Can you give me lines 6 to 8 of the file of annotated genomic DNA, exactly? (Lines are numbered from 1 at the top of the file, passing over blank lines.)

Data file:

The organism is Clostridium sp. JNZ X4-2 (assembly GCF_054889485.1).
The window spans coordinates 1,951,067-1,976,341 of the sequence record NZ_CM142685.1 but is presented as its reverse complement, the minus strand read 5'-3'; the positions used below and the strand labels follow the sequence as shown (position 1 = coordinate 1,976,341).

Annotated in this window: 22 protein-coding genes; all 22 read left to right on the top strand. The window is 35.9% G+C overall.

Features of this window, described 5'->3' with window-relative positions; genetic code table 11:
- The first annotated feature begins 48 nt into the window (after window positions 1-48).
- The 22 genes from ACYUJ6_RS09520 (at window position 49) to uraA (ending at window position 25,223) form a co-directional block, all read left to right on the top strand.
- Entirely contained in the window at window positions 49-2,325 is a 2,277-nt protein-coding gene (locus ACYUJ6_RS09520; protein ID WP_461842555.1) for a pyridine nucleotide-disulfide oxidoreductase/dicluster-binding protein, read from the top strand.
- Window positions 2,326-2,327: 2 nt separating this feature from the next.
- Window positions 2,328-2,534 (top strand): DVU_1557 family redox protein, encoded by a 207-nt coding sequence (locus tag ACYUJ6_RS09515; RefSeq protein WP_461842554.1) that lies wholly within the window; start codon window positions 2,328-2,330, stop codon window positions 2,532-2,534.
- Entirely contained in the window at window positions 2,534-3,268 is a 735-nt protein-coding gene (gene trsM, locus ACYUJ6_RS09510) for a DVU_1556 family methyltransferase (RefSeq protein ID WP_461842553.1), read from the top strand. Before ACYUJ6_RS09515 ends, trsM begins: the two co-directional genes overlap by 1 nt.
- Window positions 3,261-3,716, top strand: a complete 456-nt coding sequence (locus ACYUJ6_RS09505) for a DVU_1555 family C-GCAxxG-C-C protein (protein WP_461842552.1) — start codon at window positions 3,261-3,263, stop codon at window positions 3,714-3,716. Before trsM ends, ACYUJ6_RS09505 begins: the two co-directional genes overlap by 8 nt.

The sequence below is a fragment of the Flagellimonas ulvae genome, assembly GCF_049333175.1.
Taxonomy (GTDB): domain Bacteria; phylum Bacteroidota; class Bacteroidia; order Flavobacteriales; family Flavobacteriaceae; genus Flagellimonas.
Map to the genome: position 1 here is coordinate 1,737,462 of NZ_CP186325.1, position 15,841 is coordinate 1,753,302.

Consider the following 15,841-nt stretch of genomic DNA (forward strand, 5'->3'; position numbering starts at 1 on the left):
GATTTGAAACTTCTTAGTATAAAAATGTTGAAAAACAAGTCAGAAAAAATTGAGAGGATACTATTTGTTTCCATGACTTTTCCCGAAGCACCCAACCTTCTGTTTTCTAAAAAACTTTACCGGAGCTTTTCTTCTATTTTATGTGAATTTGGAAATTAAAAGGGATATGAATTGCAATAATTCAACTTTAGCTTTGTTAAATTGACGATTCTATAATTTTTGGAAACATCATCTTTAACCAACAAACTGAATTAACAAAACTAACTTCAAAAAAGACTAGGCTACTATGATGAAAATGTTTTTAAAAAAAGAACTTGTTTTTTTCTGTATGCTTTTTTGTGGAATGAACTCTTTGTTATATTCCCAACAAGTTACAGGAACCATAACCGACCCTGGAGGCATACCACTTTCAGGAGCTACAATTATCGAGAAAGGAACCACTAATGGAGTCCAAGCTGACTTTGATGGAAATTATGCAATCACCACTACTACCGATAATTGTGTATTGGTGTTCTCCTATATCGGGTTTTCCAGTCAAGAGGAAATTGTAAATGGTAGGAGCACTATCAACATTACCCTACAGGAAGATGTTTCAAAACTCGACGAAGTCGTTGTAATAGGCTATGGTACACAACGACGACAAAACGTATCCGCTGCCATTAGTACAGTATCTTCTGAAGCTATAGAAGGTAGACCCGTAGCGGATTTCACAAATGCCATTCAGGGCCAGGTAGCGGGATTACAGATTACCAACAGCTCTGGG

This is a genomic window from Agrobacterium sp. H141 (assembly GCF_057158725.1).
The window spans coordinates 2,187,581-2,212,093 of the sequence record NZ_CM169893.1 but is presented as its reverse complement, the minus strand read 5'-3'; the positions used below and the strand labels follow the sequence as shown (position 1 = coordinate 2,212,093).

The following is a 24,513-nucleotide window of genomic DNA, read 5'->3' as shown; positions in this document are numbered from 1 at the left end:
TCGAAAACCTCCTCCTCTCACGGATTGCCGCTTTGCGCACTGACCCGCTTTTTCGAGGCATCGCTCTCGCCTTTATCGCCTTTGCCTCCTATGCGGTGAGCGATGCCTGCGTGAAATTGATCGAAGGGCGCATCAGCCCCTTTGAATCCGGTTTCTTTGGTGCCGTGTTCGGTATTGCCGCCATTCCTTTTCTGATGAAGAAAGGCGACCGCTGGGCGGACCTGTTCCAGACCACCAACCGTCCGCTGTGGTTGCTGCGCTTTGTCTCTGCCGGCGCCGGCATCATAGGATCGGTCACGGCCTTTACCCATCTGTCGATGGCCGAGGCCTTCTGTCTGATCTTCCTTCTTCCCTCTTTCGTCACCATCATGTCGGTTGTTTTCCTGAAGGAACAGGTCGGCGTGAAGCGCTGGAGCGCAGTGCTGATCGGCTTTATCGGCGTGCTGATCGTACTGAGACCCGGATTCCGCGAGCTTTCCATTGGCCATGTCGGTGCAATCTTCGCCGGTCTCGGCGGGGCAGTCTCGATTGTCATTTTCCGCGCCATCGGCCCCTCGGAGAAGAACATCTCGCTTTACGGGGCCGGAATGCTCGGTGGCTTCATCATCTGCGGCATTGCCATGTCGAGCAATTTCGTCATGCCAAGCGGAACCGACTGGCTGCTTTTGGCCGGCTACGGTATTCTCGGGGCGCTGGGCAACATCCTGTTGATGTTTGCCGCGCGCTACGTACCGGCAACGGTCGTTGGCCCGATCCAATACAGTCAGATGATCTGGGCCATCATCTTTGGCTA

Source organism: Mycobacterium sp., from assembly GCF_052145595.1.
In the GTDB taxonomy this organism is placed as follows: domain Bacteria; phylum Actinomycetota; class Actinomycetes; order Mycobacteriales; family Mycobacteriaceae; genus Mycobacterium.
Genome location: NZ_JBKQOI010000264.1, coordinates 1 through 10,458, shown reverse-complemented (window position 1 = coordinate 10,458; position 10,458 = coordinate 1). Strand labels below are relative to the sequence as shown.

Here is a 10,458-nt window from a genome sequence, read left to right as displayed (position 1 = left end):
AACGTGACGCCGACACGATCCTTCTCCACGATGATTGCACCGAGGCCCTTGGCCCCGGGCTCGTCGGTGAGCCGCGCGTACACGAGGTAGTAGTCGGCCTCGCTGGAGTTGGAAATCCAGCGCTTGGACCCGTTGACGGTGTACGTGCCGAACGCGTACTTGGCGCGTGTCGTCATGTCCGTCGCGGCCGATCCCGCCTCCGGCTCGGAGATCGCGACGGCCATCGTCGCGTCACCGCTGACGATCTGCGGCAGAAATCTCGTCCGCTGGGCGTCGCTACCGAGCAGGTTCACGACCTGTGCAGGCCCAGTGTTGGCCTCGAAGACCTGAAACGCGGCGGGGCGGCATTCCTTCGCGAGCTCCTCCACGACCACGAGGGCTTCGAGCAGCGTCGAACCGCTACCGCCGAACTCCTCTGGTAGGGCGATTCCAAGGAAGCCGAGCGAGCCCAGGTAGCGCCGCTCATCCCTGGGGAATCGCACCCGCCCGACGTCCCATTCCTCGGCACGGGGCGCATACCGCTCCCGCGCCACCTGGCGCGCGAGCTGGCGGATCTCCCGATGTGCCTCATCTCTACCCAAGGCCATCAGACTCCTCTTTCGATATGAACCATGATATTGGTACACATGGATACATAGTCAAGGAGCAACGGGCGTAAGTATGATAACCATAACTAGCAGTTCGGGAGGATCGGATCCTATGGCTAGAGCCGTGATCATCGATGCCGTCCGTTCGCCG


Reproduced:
- The 22 genes from ACYUJ6_RS09520 (at window position 49) to uraA (ending at window position 25,223) form a co-directional block, all read left to right on the top strand.
- Entirely contained in the window at window positions 49-2,325 is a 2,277-nt protein-coding gene (locus ACYUJ6_RS09520; protein ID WP_461842555.1) for a pyridine nucleotide-disulfide oxidoreductase/dicluster-binding protein, read from the top strand.
- Window positions 2,326-2,327: 2 nt separating this feature from the next.